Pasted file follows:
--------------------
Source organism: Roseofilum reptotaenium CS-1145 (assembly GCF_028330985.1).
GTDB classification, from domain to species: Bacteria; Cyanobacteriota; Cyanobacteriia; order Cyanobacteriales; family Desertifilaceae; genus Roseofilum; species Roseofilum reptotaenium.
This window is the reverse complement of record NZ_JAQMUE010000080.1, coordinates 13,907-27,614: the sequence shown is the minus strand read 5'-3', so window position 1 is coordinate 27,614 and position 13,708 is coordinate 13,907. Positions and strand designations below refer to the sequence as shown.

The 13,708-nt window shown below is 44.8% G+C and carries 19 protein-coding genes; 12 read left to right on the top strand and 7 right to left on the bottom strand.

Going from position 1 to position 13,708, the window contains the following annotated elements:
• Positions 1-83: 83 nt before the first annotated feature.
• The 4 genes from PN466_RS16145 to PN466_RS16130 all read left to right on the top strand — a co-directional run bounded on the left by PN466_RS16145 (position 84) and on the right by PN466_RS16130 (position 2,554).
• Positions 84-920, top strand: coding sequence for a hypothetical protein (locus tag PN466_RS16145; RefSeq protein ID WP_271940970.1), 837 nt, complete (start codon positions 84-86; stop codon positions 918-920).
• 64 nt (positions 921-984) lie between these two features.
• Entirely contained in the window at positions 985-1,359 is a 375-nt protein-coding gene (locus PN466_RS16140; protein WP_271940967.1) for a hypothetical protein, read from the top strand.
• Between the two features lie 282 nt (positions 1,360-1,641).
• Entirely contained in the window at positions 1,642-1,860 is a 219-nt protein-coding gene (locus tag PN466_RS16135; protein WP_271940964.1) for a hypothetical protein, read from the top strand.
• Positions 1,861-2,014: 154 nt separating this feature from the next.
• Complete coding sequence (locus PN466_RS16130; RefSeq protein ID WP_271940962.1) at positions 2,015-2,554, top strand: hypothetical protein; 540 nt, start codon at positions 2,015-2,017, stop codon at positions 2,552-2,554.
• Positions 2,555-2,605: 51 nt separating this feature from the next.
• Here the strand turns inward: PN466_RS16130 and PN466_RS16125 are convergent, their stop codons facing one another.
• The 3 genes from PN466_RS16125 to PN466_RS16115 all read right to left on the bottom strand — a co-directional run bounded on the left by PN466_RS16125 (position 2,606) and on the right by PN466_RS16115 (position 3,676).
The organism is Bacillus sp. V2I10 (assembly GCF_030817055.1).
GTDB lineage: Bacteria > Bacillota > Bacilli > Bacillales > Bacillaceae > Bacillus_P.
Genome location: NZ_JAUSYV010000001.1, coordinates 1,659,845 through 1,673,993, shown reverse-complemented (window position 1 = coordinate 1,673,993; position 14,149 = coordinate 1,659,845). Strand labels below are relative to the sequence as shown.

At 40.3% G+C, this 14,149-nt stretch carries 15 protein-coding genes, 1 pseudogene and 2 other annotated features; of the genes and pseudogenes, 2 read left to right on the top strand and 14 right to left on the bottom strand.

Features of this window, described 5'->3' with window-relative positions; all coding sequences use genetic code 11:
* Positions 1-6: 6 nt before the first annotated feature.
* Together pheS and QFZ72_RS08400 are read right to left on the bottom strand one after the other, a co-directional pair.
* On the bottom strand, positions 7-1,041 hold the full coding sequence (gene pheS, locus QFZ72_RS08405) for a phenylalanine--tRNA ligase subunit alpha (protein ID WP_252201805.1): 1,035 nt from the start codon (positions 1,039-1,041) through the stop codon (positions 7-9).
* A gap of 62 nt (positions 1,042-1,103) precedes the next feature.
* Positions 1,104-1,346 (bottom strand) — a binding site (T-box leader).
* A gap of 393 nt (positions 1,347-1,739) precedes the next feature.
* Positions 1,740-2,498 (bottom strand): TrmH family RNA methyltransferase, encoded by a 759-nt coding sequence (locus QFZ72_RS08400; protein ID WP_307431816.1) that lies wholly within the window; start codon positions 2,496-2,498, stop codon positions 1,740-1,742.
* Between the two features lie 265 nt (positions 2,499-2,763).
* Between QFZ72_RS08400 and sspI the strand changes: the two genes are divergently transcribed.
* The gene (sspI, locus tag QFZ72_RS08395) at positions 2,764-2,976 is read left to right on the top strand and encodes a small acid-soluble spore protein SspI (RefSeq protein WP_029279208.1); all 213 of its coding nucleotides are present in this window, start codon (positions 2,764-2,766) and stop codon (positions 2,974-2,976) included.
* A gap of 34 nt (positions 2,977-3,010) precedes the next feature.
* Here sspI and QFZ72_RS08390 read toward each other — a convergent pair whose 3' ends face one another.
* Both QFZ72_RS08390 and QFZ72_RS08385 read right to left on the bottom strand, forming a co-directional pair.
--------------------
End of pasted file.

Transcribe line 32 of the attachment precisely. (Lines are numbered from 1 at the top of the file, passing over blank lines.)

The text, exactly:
* The gene (sspI, locus tag QFZ72_RS08395) at positions 2,764-2,976 is read left to right on the top strand and encodes a small acid-soluble spore protein SspI (RefSeq protein WP_029279208.1); all 213 of its coding nucleotides are present in this window, start codon (positions 2,764-2,766) and stop codon (positions 2,974-2,976) included.